Momma’s Empire: Cookie & ‘Bo Stunt Modern Mom Style
Once upon a time, playing a TV mom meant you were relegated to frilly house dresses or sensible slacks/ pantsuits (I’m looking at you Florence Henderson and Donna Reed) and then later still, frumpy pants, sweater sets, running shoes and awful haircuts. In the last few years however, fashion has made TV characters come alive and viewers invest further into shows as they draw style inspiration from their favorite characters. In turn, some of those inspirations have delved into stylish collaborations based on those personas allowing the public to infuse some of the show into their own lives. Audiences also gravitate towards characters whose style they relate and aspire to.
The clothing worn by these iconic TV moms are embedded in our psyche (for better or worse) and have in a way become a secondary character. You could always tell what “mom type” the woman was by her mom-iform. In the same vein as Claire Huxtable and Vivian Banks (the first version) today’s modern matriarchs are bringing black style to the forefront and introducing a variety of designers to those who may not otherwise know their names.
While Claire and Aunt Viv were rocking 80’s and 90’s specific looks they still had a similar overall style, professional and classic with pops of color. Rainbow and Cookie are about as opposite as they come yet they somehow manage to make their opposing styles convey their authority, power and success and their personalities. These days the fashion is just as important as the characters themselves. Clothing is used to define personas and attitudes and gives the viewer the ability to “predict” what will happen when their favorite character is wearing a particular hue or pattern.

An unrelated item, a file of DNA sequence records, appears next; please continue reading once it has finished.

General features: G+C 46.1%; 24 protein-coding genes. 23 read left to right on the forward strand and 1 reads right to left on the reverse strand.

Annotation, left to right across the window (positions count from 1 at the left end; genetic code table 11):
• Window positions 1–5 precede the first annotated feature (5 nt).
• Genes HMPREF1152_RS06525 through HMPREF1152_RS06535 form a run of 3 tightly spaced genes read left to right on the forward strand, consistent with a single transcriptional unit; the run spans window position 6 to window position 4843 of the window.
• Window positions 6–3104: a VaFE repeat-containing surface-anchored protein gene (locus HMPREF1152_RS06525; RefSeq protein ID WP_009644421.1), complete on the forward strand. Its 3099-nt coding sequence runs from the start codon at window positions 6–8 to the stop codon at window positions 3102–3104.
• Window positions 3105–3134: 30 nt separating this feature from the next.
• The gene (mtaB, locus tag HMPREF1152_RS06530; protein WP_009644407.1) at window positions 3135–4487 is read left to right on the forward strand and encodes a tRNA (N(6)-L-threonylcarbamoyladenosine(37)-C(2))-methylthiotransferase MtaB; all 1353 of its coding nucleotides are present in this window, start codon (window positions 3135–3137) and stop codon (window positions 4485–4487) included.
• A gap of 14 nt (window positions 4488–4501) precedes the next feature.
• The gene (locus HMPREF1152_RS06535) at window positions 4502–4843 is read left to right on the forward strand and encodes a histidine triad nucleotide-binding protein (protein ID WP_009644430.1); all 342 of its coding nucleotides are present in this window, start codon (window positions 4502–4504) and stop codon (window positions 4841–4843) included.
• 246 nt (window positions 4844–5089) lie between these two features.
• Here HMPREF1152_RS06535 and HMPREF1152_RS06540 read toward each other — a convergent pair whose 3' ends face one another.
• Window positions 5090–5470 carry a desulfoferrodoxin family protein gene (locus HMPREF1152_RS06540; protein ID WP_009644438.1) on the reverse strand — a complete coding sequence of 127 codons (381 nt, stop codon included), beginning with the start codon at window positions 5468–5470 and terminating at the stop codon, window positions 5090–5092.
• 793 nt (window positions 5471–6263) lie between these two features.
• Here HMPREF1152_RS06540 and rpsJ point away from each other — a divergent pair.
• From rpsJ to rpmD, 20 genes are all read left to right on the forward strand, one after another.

Enter Cookie Lyons and of the hit FOX show Empire – fans are RAVING about Taraji P. Henson’s clothing and overall style on screen. It’s resonating with them on a level that’s both personal and aspirational. Cookie slays each and every week in over the top ensembles most of us “moms” wouldn’t think of wearing on a Tuesday, much less to work. The woman has not met an animal print (or any print for that matter) that she won’t wear and a fur that was too hot. But even in her most outrageous get-ups she commands attention, and not because her skirt is too short. Her clothes don’t just make her character, they ARE a character.
This brings us to Rainbow Johnson, fashion forward matriarch on another fan favorite, Blackish. She’s got accessible fashion down to a science and the way she keeps it real in scrubs, pajamas and a mix of stylin’ separates is refreshing to mothers on how we’re being represented on TV. You know her jumpsuits are Isabel Marant and her jeans are designer but you also know she’s earned her closet full of designer clothing thanks to her career as a doctor but Bo’s style is all about mixing patterns, textures and styles in a way that works for her life and that comes across in what we see on screen. Her eclectic look is appealing to women with similar lifestyles and I think that’s part of what draws audiences to her character. Similarly, Cookie leads a somewhat more glamorous life as a record executive with grown children and her wardrobe reflects her current season in motherhood.
But overall, these are not just mothers; they are strong and bold women who happen to be mothers and are using fashion as a vehicle to express themselves. Something women in the real world do every single day.
Women like Cookie and Rainbow are great examples of how diverse women of color are and how personal style is not tossed to the wayside simply because we become mothers, like what we’ve seen in years past where the mother puts her looks on the back-burner while she takes care of everyone else.
Shows like Empire and Blackish are paving the way for more opportunities for black women in the fashion industry to make their mark and allows brands to see mothers as more than just mindless housewives / business women who will just put on whatever is in front of them.
We’re not all sweater sets, yoga pants or business suits and it’s about time the mothers on TV portrayed the same sense of style as mothers do in the real world, don’t you think?